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FTC in talks with Adobe about Flash tracking cookies

updated 12:25 am EST, Sat December 4, 2010

Adobe cookies unaffected by standard controls

The FTC is taking an active interest in the way Adobe's Flash installs its tracking cookies, according to a report. Privacy advocates have been arguing that the Adobe Flash Player, installed in up to 98 percent of PCs around the world, does not allow standard privacy controls to delete its Flash cookies. Critics argue that when users use privacy controls to stop cookies being set, or delete existing cookies, that this function works for all other apps and plug-ins except for Flash.

The FTC has opened the matter to public comment over the next two months. In response Adobe has said that its cookies, or what Adobe refers to as its local shared objects, were not designed for tracking purposes. An Adobe spokesperson also said that Adobe does not stand for any tracking that takes place against a user's wishes.

Adobe also stated that the latest version of Google Chrome allows users to control Flash cookies from within the browser's privacy controls. However, Mozilla's Firefox or Microsoft's Internet Explorer do not currently support the removal of Flash cookies.



By Electronista Staff
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  1. FireWire

    Mac Elite

    Joined: Oct 1999

    +16

    great keynote!

    ... our product will drain your battery, overload your CPU and bring your machine to a crawl, expose your computer to harm. thank you! thank you!

    but wait, there's one more thing...

  1. ChampagneBob

    Fresh-Faced Recruit

    Joined: Nov 2010

    +6

    Can't Get It Right...

    If Adobe can't get it right on PC's and Mac's how do they expect one to believe they will get mobile right?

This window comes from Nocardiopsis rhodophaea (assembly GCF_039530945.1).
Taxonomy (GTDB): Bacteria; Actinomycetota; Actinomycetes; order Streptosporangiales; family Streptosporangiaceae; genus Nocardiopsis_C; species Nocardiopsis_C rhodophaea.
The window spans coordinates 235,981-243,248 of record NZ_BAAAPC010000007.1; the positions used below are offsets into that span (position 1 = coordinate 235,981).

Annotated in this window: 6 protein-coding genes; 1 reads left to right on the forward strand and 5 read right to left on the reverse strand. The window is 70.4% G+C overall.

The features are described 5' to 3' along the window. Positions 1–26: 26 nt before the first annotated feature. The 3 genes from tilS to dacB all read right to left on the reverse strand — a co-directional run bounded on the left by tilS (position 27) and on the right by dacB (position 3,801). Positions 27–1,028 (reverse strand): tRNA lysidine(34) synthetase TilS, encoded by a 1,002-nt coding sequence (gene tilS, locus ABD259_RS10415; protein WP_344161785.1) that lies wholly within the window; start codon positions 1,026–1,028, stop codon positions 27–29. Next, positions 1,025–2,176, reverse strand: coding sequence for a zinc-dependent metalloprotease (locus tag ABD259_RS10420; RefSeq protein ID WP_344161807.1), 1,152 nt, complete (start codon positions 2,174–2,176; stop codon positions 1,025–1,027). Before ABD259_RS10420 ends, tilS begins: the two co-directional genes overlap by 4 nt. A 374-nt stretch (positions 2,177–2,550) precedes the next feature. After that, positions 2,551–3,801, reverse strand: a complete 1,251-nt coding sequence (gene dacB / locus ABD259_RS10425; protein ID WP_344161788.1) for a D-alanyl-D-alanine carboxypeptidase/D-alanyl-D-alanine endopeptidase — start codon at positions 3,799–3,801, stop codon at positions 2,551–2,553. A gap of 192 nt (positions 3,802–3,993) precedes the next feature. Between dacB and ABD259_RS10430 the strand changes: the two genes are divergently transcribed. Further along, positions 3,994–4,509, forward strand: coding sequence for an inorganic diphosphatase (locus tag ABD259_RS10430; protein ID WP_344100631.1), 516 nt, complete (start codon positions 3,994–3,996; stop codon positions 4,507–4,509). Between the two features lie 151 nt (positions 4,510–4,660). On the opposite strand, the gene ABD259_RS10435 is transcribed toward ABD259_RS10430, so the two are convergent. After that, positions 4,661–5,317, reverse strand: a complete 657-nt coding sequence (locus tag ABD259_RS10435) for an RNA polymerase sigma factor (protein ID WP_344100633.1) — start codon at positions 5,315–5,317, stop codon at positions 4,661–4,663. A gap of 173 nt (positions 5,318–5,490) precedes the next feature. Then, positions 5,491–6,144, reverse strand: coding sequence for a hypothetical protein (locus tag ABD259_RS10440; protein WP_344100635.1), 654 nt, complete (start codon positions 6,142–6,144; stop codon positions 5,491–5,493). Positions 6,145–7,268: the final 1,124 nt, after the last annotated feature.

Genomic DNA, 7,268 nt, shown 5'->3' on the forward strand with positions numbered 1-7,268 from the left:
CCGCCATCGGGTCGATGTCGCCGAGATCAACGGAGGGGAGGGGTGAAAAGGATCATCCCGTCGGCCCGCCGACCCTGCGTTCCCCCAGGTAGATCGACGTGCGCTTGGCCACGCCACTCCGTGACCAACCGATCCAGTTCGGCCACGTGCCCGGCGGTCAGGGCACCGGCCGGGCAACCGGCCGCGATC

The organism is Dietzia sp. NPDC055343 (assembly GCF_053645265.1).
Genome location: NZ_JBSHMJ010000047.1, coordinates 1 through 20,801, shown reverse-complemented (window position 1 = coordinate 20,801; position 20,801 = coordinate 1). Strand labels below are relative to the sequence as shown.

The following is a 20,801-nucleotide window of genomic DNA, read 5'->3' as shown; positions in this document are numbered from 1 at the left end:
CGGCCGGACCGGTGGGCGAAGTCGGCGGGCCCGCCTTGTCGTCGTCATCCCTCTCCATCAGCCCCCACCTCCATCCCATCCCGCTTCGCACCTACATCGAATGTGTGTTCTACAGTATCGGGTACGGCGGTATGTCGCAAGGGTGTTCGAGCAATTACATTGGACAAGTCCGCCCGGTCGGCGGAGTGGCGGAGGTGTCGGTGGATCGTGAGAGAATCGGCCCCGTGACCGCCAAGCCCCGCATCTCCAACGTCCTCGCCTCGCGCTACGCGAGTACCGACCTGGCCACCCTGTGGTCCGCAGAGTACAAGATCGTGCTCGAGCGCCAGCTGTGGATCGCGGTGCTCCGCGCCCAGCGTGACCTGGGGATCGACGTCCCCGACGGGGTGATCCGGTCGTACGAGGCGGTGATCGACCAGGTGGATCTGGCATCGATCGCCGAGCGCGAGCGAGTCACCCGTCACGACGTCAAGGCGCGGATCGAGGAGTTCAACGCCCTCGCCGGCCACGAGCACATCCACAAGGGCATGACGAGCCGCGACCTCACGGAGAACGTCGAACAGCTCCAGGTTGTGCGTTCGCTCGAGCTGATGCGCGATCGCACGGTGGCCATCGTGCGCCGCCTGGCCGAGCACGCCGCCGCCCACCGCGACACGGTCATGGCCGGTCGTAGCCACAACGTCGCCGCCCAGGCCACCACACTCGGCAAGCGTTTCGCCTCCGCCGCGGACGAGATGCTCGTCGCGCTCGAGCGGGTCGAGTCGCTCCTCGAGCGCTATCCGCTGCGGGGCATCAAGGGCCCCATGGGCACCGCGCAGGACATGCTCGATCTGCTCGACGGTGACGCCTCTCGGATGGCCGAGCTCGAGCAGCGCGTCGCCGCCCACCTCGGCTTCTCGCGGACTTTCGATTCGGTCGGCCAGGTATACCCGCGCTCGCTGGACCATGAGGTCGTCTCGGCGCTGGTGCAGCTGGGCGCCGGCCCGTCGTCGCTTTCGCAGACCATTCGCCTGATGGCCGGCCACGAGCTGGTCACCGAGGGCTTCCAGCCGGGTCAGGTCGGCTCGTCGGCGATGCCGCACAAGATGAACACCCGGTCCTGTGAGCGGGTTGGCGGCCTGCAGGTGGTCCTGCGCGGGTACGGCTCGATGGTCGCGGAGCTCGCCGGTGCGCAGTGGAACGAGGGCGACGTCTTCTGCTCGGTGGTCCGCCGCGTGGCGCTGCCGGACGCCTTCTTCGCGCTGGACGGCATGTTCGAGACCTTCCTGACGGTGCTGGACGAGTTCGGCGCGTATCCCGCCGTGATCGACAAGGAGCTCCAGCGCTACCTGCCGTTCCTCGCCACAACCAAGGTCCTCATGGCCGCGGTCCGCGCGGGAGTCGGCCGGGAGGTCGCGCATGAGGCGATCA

They keep bullshitting their way along to buy time..... one day they will declare it works and pretend that it always was functional.....meh!

    Comment buried. Show
  1. facebook_Hank

    Via Facebook

    Joined: Dec 2010

    -14

    Another useless gov't agency

    Useless FTC, yet another violation of our rights. Add it to the list of gov’t violations of our right:
    They violate the 1st Amendment by placing protesters in cages, banning books like “America Deceived II” and censoring the internet.
    They violate the 2nd Amendment by confiscating guns.
    They violate the 4th and 5th Amendment by molesting airline passengers.
    They violate the entire Constitution by starting undeclared wars for foreign countries.
    Impeach Obama and sweep out the Congress, except Ron Paul.
    (Last link of Banned Book):
    http://www.iuniverse.com/Bookstore/BookDetail.aspx?BookId=SKU-000190526

  1. iphonerulez

    Dedicated MacNNer

    Joined: Nov 2008

    -2

    I have my doubts about how bad Adobe Flash

    is. After all, it is rather prevalent in the world of computing and everyone says Steve Jobs is wrong in not allowing it on the iOS platform. You don't really see anyone jumping to Apple's defense on how terrible Flash is supposed to be. I think most of the computing world is perfectly happy with Flash even if it does have some flaws. There are still some videos on youtube that won't play with ClickToFlash enabled in Safari even if allowed as an exception. I usually just launch Firefox or Chrome to play them. A popular site such as Vevo will not load videos with ClickToFlash enabled. Sure, I'd like to see all sites moving to HTML5, but it will likely take some time. Next year, iOS will be the lone mobile platform that doesn't support Flash (in time, even WP7 will be included). I'm not saying Flash is critical for iOS survival, but I can't tell whether Steve Jobs arguments against Flash are weakening or not. All I know is that iOS is Steve's baby and it's quite successful so I'll just go along with his judgment.